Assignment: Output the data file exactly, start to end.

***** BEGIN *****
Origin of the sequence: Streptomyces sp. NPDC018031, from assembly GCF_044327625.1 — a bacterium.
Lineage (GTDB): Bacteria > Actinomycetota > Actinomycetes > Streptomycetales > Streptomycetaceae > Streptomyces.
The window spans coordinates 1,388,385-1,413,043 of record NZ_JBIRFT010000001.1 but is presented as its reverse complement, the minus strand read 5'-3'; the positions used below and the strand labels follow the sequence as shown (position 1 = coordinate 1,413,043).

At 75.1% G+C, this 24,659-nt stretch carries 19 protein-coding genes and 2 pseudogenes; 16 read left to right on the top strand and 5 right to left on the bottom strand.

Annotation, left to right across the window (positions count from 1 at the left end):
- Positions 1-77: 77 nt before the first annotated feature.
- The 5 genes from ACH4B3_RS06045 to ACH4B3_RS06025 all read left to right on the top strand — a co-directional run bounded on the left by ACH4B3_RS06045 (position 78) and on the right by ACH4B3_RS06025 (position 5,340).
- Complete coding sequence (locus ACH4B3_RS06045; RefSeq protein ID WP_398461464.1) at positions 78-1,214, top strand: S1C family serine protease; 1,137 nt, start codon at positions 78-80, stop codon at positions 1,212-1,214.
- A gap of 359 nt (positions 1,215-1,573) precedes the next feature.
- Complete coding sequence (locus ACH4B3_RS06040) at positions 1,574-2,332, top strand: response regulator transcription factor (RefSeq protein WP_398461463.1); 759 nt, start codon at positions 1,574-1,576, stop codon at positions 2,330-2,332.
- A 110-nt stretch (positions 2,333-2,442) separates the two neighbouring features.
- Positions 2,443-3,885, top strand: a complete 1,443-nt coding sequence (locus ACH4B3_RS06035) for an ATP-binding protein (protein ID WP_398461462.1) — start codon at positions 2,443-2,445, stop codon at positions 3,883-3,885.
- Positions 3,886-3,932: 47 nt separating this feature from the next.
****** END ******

Origin of the sequence: Streptomyces sp. NPDC018031, from assembly GCF_044327625.1 — a bacterium.
Lineage (GTDB): Bacteria > Actinomycetota > Actinomycetes > Streptomycetales > Streptomycetaceae > Streptomyces.
The window spans coordinates 1,388,385-1,413,043 of record NZ_JBIRFT010000001.1 but is presented as its reverse complement, the minus strand read 5'-3'; the positions used below and the strand labels follow the sequence as shown (position 1 = coordinate 1,413,043).

At 75.1% G+C, this 24,659-nt stretch carries 19 protein-coding genes and 2 pseudogenes; 16 read left to right on the top strand and 5 right to left on the bottom strand.

Annotation, left to right across the window (positions count from 1 at the left end):
- Positions 1-77: 77 nt before the first annotated feature.
- The 5 genes from ACH4B3_RS06045 to ACH4B3_RS06025 all read left to right on the top strand — a co-directional run bounded on the left by ACH4B3_RS06045 (position 78) and on the right by ACH4B3_RS06025 (position 5,340).
- Complete coding sequence (locus ACH4B3_RS06045; RefSeq protein ID WP_398461464.1) at positions 78-1,214, top strand: S1C family serine protease; 1,137 nt, start codon at positions 78-80, stop codon at positions 1,212-1,214.
- A gap of 359 nt (positions 1,215-1,573) precedes the next feature.
- Complete coding sequence (locus ACH4B3_RS06040) at positions 1,574-2,332, top strand: response regulator transcription factor (RefSeq protein WP_398461463.1); 759 nt, start codon at positions 1,574-1,576, stop codon at positions 2,330-2,332.
- A 110-nt stretch (positions 2,333-2,442) separates the two neighbouring features.
- Positions 2,443-3,885, top strand: a complete 1,443-nt coding sequence (locus ACH4B3_RS06035) for an ATP-binding protein (protein ID WP_398461462.1) — start codon at positions 2,443-2,445, stop codon at positions 3,883-3,885.
- Positions 3,886-3,932: 47 nt separating this feature from the next.